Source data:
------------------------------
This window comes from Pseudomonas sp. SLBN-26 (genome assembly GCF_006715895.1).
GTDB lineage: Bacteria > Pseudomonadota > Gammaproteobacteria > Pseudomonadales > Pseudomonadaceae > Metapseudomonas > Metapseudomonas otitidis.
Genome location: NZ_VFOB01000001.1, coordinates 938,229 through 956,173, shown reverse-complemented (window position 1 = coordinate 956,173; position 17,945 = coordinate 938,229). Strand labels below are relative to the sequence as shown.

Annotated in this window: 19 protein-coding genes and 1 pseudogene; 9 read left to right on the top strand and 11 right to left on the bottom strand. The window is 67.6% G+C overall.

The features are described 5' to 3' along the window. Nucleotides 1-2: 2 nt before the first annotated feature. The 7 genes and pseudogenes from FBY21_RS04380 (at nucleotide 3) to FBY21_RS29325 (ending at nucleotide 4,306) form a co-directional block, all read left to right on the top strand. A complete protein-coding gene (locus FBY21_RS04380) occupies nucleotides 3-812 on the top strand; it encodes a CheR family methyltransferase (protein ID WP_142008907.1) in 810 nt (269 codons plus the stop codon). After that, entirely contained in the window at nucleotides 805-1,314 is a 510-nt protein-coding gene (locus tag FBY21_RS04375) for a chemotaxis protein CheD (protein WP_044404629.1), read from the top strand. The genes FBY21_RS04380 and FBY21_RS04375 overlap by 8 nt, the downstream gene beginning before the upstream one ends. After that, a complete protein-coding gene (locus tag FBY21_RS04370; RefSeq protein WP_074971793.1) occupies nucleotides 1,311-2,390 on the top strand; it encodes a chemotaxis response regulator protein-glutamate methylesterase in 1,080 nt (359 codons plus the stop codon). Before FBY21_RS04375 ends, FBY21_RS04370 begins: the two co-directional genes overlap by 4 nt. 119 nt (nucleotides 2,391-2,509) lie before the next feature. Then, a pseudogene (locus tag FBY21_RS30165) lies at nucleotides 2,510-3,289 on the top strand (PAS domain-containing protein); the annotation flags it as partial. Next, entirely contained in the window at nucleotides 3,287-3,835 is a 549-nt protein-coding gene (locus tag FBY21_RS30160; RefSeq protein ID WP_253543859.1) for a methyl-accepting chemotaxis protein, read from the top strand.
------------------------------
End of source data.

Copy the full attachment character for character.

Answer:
This window comes from Pseudomonas sp. SLBN-26 (genome assembly GCF_006715895.1).
GTDB lineage: Bacteria > Pseudomonadota > Gammaproteobacteria > Pseudomonadales > Pseudomonadaceae > Metapseudomonas > Metapseudomonas otitidis.
Genome location: NZ_VFOB01000001.1, coordinates 938,229 through 956,173, shown reverse-complemented (window position 1 = coordinate 956,173; position 17,945 = coordinate 938,229). Strand labels below are relative to the sequence as shown.

Annotated in this window: 19 protein-coding genes and 1 pseudogene; 9 read left to right on the top strand and 11 right to left on the bottom strand. The window is 67.6% G+C overall.

The features are described 5' to 3' along the window. Nucleotides 1-2: 2 nt before the first annotated feature. The 7 genes and pseudogenes from FBY21_RS04380 (at nucleotide 3) to FBY21_RS29325 (ending at nucleotide 4,306) form a co-directional block, all read left to right on the top strand. A complete protein-coding gene (locus FBY21_RS04380) occupies nucleotides 3-812 on the top strand; it encodes a CheR family methyltransferase (protein ID WP_142008907.1) in 810 nt (269 codons plus the stop codon). After that, entirely contained in the window at nucleotides 805-1,314 is a 510-nt protein-coding gene (locus tag FBY21_RS04375) for a chemotaxis protein CheD (protein WP_044404629.1), read from the top strand. The genes FBY21_RS04380 and FBY21_RS04375 overlap by 8 nt, the downstream gene beginning before the upstream one ends. After that, a complete protein-coding gene (locus tag FBY21_RS04370; RefSeq protein WP_074971793.1) occupies nucleotides 1,311-2,390 on the top strand; it encodes a chemotaxis response regulator protein-glutamate methylesterase in 1,080 nt (359 codons plus the stop codon). Before FBY21_RS04375 ends, FBY21_RS04370 begins: the two co-directional genes overlap by 4 nt. 119 nt (nucleotides 2,391-2,509) lie before the next feature. Then, a pseudogene (locus tag FBY21_RS30165) lies at nucleotides 2,510-3,289 on the top strand (PAS domain-containing protein); the annotation flags it as partial. Next, entirely contained in the window at nucleotides 3,287-3,835 is a 549-nt protein-coding gene (locus tag FBY21_RS30160; RefSeq protein ID WP_253543859.1) for a methyl-accepting chemotaxis protein, read from the top strand.